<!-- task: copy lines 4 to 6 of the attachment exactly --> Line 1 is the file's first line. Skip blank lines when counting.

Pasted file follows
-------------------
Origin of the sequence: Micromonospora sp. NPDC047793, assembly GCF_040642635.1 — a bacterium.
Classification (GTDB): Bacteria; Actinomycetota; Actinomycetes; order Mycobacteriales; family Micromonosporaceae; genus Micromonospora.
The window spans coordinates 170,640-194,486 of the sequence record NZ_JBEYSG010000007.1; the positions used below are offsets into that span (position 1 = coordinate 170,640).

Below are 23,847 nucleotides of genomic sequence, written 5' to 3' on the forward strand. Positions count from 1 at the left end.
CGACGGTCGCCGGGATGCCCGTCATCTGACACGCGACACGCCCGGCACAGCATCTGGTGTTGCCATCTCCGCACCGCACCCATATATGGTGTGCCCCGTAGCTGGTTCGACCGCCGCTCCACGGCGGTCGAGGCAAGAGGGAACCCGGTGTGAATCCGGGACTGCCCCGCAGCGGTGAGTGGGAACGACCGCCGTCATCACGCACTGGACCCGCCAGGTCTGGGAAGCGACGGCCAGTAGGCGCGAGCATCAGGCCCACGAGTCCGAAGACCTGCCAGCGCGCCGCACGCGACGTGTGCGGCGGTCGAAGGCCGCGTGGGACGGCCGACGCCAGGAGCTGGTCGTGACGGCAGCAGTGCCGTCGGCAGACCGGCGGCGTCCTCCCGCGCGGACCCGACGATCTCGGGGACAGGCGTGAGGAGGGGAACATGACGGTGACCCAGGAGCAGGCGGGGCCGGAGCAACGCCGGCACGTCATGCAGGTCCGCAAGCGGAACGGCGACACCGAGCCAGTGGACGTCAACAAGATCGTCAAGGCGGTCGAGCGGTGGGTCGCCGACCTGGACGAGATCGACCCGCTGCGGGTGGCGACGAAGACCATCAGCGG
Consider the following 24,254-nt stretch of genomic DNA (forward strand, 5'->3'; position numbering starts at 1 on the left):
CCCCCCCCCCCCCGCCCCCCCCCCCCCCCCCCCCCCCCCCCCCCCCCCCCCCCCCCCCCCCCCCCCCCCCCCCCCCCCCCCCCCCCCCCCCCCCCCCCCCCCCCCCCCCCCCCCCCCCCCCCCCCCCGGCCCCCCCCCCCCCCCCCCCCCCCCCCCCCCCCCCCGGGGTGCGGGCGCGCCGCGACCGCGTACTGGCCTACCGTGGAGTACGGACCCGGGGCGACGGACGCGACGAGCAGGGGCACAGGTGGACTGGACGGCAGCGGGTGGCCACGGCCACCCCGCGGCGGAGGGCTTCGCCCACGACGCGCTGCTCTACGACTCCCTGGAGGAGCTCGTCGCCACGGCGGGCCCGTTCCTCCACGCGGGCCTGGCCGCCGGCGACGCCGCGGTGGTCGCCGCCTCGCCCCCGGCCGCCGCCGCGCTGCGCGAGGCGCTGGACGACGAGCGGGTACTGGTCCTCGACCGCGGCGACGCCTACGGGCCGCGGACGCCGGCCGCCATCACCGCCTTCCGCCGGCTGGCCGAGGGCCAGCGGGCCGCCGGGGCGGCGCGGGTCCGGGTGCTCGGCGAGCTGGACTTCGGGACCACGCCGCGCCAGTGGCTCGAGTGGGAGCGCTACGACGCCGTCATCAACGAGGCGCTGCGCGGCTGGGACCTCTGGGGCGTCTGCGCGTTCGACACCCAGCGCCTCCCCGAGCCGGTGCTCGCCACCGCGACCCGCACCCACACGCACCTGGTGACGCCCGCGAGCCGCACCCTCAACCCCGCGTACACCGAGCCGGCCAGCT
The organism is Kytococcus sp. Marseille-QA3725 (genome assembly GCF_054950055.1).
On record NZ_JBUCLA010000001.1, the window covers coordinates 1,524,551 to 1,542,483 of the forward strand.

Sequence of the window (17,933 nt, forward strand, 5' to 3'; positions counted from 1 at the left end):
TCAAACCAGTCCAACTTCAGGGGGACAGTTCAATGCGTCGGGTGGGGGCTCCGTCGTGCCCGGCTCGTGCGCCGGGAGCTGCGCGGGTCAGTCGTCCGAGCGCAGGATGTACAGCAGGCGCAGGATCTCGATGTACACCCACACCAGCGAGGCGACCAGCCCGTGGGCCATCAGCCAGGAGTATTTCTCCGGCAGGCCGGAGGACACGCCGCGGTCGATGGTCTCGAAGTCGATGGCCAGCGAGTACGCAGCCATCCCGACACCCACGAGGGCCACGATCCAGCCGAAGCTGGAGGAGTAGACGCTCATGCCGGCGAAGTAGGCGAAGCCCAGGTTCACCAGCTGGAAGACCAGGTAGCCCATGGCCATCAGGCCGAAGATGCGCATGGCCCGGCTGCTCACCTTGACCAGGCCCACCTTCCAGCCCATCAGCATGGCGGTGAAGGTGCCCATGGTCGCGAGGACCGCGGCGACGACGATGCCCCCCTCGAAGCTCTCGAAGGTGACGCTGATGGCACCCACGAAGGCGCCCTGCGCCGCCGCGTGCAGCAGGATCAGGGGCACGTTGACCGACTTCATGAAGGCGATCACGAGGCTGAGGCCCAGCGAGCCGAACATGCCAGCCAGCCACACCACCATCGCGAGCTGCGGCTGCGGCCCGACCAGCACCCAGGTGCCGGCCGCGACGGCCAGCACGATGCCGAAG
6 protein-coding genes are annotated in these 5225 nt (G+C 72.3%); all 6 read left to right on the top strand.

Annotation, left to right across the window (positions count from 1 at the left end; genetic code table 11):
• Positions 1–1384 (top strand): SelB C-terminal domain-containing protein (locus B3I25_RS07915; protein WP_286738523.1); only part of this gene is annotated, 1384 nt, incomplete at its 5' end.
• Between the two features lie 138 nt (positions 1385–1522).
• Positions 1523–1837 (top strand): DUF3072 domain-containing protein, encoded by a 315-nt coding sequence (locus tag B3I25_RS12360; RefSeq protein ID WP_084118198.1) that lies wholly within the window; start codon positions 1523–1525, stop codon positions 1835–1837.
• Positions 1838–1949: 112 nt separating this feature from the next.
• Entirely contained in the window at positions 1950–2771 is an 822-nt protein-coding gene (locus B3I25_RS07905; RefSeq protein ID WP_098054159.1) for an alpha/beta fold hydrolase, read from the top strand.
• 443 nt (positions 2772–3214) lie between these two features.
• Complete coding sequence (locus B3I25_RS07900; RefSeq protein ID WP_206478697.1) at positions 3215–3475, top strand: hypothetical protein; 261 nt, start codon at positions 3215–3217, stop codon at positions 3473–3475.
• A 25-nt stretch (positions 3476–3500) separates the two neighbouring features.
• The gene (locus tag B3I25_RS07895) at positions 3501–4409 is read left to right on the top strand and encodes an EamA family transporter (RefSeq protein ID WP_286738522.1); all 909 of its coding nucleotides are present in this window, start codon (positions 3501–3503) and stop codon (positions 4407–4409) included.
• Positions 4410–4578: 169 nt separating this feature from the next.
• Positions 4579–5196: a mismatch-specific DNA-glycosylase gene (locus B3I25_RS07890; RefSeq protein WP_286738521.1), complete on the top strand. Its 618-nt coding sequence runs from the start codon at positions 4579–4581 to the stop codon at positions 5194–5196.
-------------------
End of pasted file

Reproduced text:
Below are 23,847 nucleotides of genomic sequence, written 5' to 3' on the forward strand. Positions count from 1 at the left end.
CGACGGTCGCCGGGATGCCCGTCATCTGACACGCGACACGCCCGGCACAGCATCTGGTGTTGCCATCTCCGCACCGCACCCATATATGGTGTGCCCCGTAGCTGGTTCGACCGCCGCTCCACGGCGGTCGAGGCAAGAGGGAACCCGGTGTGAATCCGGGACTGCCCCGCAGCGGTGAGTGGGAACGACCGCCGTCATCACGCACTGGACCCGCCAGGTCTGGGAAGCGACGGCCAGTAGGCGCGAGCATCAGGCCCACGAGTCCGAAGACCTGCCAGCGCGCCGCACGCGACGTGTGCGGCGGTCGAAGGCCGCGTGGGACGGCCGACGCCAGGAGCTGGTCGTGACGGCAGCAGTGCCGTCGGCAGACCGGCGGCGTCCTCCCGCGCGGACCCGACGATCTCGGGGACAGGCGTGAGGAGGGGAACATGACGGTGACCCAGGAGCAGGCGGGGCCGGAGCAACGCCGGCACGTCATGCAGGTCCGCAAGCGGAACGGCGACACCGAGCCAGTGGACGTCAACAAGATCGTCAAGGCGGTCGAGCGGTGGGTCGCCGACCTGGACGAGATCGACCCGCTGCGGGTGGCGACGAAGACCATCAGCGG
Consider the following 24,254-nt stretch of genomic DNA (forward strand, 5'->3'; position numbering starts at 1 on the left):